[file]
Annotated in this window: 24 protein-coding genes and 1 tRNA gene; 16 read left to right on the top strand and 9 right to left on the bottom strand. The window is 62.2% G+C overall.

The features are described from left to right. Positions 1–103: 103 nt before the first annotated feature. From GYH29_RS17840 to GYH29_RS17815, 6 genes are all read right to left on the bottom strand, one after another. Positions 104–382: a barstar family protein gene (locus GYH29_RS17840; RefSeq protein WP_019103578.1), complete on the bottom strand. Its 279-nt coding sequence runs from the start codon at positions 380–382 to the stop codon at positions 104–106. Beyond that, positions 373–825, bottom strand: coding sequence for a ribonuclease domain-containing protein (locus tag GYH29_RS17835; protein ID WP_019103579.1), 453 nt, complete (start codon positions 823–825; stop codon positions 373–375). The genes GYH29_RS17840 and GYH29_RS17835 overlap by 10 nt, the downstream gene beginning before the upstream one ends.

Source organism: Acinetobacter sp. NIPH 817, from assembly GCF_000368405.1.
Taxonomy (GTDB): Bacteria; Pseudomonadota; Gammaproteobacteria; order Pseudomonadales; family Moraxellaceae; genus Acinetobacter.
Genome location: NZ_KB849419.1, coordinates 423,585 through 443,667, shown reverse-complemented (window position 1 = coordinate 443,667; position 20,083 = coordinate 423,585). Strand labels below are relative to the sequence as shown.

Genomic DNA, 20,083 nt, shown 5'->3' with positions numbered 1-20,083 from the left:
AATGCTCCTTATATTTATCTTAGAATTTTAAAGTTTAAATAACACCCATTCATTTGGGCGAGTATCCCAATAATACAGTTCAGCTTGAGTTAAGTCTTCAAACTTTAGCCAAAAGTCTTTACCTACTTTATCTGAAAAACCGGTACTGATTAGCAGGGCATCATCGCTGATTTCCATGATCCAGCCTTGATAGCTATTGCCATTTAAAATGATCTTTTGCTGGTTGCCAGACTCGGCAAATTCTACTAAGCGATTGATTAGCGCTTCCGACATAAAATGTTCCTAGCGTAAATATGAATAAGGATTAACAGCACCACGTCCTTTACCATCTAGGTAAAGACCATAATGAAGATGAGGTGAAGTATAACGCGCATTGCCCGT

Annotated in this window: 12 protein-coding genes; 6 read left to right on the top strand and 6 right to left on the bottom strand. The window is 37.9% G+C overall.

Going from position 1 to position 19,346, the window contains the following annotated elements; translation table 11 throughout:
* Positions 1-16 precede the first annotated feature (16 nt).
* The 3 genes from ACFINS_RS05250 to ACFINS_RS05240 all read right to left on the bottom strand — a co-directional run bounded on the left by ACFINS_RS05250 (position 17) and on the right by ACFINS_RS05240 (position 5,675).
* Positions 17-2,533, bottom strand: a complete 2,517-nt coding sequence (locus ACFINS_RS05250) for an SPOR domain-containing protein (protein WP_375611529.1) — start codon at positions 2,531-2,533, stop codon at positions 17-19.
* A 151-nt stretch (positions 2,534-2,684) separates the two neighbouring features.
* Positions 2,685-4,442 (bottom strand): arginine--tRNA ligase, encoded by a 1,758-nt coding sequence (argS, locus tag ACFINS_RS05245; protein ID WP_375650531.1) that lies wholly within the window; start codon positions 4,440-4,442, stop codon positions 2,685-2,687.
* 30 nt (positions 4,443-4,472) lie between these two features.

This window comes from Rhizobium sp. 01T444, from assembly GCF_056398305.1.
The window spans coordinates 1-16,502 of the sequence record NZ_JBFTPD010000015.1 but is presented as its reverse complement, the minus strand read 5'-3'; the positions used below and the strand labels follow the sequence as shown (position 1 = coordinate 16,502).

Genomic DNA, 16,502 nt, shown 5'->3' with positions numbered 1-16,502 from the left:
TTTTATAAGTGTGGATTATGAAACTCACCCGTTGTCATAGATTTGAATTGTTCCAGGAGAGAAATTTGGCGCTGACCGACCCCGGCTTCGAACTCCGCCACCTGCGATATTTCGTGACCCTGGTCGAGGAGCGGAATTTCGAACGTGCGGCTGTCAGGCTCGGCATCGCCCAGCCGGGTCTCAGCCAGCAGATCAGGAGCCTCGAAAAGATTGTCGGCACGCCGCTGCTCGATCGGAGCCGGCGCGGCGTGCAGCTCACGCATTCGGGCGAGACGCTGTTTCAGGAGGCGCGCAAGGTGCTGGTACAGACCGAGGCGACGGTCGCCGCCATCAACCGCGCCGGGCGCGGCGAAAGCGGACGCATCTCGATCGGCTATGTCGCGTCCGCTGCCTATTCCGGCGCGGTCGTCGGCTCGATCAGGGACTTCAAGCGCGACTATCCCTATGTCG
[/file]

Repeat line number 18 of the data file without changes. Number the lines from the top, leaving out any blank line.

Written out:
Genomic DNA, 16,502 nt, shown 5'->3' with positions numbered 1-16,502 from the left: